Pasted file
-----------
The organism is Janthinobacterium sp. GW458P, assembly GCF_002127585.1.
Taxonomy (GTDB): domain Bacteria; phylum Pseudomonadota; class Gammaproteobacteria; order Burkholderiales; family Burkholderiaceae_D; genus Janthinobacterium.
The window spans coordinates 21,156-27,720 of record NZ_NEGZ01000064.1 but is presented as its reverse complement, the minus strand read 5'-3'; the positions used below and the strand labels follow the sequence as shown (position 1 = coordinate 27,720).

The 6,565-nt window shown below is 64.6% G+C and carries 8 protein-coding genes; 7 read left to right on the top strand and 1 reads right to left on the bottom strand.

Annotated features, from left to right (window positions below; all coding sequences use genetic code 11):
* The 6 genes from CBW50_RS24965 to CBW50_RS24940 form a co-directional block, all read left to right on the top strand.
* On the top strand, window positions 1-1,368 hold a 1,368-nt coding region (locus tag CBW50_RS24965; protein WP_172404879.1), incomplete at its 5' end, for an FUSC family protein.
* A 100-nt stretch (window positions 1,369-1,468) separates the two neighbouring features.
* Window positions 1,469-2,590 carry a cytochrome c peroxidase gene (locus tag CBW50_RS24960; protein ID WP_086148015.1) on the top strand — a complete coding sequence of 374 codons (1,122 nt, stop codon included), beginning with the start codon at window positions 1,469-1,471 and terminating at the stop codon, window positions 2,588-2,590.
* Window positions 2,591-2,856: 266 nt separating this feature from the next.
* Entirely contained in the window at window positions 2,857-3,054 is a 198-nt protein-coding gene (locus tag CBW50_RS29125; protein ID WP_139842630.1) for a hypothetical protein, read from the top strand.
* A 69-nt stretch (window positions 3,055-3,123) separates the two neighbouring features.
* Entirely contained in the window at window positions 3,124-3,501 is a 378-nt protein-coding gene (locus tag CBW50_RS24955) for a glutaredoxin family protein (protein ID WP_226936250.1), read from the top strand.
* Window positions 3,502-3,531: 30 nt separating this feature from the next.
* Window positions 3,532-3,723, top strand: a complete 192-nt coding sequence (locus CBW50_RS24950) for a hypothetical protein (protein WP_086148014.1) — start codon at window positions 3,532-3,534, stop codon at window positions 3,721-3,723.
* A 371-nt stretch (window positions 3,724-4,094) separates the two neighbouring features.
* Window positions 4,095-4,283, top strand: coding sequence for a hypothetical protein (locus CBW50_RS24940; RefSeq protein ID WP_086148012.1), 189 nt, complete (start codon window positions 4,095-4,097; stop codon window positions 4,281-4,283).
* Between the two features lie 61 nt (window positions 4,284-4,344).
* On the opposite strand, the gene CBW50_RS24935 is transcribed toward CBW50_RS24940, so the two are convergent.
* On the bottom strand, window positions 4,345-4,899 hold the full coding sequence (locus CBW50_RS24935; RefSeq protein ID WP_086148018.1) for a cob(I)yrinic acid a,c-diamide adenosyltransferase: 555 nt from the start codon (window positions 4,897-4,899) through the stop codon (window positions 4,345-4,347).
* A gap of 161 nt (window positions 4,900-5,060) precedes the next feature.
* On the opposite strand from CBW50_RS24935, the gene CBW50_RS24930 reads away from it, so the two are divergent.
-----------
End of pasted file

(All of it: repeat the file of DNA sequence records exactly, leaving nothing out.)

The organism is Janthinobacterium sp. GW458P, assembly GCF_002127585.1.
Taxonomy (GTDB): domain Bacteria; phylum Pseudomonadota; class Gammaproteobacteria; order Burkholderiales; family Burkholderiaceae_D; genus Janthinobacterium.
The window spans coordinates 21,156-27,720 of record NZ_NEGZ01000064.1 but is presented as its reverse complement, the minus strand read 5'-3'; the positions used below and the strand labels follow the sequence as shown (position 1 = coordinate 27,720).

The 6,565-nt window shown below is 64.6% G+C and carries 8 protein-coding genes; 7 read left to right on the top strand and 1 reads right to left on the bottom strand.

Annotated features, from left to right (window positions below; all coding sequences use genetic code 11):
* The 6 genes from CBW50_RS24965 to CBW50_RS24940 form a co-directional block, all read left to right on the top strand.
* On the top strand, window positions 1-1,368 hold a 1,368-nt coding region (locus tag CBW50_RS24965; protein WP_172404879.1), incomplete at its 5' end, for an FUSC family protein.
* A 100-nt stretch (window positions 1,369-1,468) separates the two neighbouring features.
* Window positions 1,469-2,590 carry a cytochrome c peroxidase gene (locus tag CBW50_RS24960; protein ID WP_086148015.1) on the top strand — a complete coding sequence of 374 codons (1,122 nt, stop codon included), beginning with the start codon at window positions 1,469-1,471 and terminating at the stop codon, window positions 2,588-2,590.
* Window positions 2,591-2,856: 266 nt separating this feature from the next.
* Entirely contained in the window at window positions 2,857-3,054 is a 198-nt protein-coding gene (locus tag CBW50_RS29125; protein ID WP_139842630.1) for a hypothetical protein, read from the top strand.
* A 69-nt stretch (window positions 3,055-3,123) separates the two neighbouring features.
* Entirely contained in the window at window positions 3,124-3,501 is a 378-nt protein-coding gene (locus tag CBW50_RS24955) for a glutaredoxin family protein (protein ID WP_226936250.1), read from the top strand.
* Window positions 3,502-3,531: 30 nt separating this feature from the next.
* Window positions 3,532-3,723, top strand: a complete 192-nt coding sequence (locus CBW50_RS24950) for a hypothetical protein (protein WP_086148014.1) — start codon at window positions 3,532-3,534, stop codon at window positions 3,721-3,723.
* A 371-nt stretch (window positions 3,724-4,094) separates the two neighbouring features.
* Window positions 4,095-4,283, top strand: coding sequence for a hypothetical protein (locus CBW50_RS24940; RefSeq protein ID WP_086148012.1), 189 nt, complete (start codon window positions 4,095-4,097; stop codon window positions 4,281-4,283).
* Between the two features lie 61 nt (window positions 4,284-4,344).
* On the opposite strand, the gene CBW50_RS24935 is transcribed toward CBW50_RS24940, so the two are convergent.
* On the bottom strand, window positions 4,345-4,899 hold the full coding sequence (locus CBW50_RS24935; RefSeq protein ID WP_086148018.1) for a cob(I)yrinic acid a,c-diamide adenosyltransferase: 555 nt from the start codon (window positions 4,897-4,899) through the stop codon (window positions 4,345-4,347).
* A gap of 161 nt (window positions 4,900-5,060) precedes the next feature.
* On the opposite strand from CBW50_RS24935, the gene CBW50_RS24930 reads away from it, so the two are divergent.